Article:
Neisseria gonorrhoeae causes a very common sexually transmitted disease in men and women that often results in severe consequences for women including pelvic inflammatory disease, ectopic pregnancy, and infertility. The gonococcal population is becoming increasingly antibiotic resistant, and multidrug resistant strains have arisen. This proposal seeks to understand the mechanisms of peptidoglycan breakdown involved in cell separation and to develop cell separation as a target for antimicrobial therapy. Preliminary data indicate that defects in cell separation make N. gonorrhoeae more sensitive to antibiotics as well as defective in infection of human cells. Previously we demonstrated that mutations in genes for peptidoglycan degradation - amiC or ltgC - in N. gonorrhoeae cause aberrant growth, loss of cell separation, and increased autolysis. These mutants grow in large aggregates sharing a single interconnected cell wall and with a single outer membrane surrounding the aggregate. Here we will 1) determine the biochemical functions of two peptidoglycan-degrading enzymes, AmiC and LtgC, required for cell separation and develop assays that could be used to identify inhibitors of these enzymes, 2) examine the localization and possible interactions of AmiC and LtgC in gonococcal cells in order to determine the function of these enzymes for cell separation and develop assays for these enzymes in cells, and 3) determine the extent of defects of cell separation mutants for infection of human cells and for resistance to antibiotics. Knowledge gained in this study and assays developed here will facilitate the identification of antibiotics for the treatment of gonococcal diseases and for combating other bacteria that have similar mechanisms of cell separation.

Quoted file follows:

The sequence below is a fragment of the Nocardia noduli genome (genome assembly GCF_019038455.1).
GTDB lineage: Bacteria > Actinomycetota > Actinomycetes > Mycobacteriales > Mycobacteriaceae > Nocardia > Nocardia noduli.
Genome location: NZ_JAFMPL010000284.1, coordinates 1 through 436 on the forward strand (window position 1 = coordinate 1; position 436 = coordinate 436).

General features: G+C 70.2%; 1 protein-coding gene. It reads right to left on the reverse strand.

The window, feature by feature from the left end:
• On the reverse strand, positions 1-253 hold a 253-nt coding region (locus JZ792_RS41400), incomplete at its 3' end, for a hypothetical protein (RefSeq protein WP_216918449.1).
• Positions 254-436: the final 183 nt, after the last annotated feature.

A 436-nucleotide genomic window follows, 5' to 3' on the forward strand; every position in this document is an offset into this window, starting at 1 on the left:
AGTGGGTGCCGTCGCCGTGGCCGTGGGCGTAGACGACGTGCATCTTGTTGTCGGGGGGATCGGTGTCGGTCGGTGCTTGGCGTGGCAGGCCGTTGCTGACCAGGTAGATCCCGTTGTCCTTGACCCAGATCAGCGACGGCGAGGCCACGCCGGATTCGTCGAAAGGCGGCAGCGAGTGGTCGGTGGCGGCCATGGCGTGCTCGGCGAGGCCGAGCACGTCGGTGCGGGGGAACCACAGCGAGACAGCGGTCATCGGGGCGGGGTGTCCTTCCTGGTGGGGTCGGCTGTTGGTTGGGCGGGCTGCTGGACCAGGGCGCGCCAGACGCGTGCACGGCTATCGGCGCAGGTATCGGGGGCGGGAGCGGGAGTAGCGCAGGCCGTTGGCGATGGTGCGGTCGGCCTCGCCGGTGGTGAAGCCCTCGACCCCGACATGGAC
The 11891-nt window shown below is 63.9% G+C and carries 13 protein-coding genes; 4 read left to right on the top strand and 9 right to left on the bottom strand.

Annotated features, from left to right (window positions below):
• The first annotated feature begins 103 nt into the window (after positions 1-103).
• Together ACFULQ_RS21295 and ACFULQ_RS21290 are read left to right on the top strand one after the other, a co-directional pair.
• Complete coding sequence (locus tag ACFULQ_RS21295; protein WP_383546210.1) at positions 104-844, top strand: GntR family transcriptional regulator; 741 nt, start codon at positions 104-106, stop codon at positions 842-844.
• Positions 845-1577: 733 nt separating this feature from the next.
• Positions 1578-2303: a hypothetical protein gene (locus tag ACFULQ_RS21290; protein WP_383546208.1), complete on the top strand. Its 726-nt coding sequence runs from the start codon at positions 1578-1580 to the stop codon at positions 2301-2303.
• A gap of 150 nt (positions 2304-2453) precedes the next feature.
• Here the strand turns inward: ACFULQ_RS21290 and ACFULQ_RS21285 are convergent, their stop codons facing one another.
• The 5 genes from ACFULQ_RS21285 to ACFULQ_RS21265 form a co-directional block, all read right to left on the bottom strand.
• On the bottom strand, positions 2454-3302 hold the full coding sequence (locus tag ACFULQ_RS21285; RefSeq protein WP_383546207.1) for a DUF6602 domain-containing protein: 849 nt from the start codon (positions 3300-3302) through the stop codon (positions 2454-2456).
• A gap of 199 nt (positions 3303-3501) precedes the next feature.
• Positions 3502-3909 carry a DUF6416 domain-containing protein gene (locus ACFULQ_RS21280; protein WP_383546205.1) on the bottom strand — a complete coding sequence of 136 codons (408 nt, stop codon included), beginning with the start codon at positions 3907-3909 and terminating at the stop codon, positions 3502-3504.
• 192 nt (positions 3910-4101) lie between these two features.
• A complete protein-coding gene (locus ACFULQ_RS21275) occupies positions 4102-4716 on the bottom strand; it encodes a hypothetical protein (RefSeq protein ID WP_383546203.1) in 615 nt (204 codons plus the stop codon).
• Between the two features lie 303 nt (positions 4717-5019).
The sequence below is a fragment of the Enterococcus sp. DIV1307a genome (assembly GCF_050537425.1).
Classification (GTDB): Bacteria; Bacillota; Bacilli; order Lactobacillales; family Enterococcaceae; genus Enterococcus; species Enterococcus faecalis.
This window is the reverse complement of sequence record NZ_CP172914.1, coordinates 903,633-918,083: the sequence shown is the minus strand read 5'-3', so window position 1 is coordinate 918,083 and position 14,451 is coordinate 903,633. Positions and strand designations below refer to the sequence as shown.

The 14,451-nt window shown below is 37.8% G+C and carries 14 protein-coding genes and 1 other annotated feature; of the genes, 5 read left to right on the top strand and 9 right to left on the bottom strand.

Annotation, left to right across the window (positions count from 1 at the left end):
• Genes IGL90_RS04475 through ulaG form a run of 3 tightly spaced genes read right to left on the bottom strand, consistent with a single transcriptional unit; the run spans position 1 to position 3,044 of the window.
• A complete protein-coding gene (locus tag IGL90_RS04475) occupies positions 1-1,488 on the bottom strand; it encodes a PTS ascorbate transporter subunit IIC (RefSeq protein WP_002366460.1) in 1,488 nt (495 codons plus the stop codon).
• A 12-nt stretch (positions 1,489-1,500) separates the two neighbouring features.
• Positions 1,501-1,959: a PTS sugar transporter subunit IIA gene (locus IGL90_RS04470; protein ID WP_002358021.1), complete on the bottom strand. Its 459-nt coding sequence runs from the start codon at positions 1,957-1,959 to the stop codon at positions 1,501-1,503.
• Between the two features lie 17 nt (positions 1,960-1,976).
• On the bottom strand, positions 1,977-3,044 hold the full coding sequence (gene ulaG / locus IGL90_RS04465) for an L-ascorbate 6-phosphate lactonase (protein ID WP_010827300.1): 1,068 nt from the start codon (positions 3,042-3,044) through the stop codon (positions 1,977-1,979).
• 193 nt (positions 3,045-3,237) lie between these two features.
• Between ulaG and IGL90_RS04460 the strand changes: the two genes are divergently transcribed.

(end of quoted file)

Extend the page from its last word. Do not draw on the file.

This project will characterize the mechanisms of cell separation in the bacterial species Neisseria gonorrhoeae. These studies will develop methods to identify new antibiotics for treating gonorrhea and related diseases.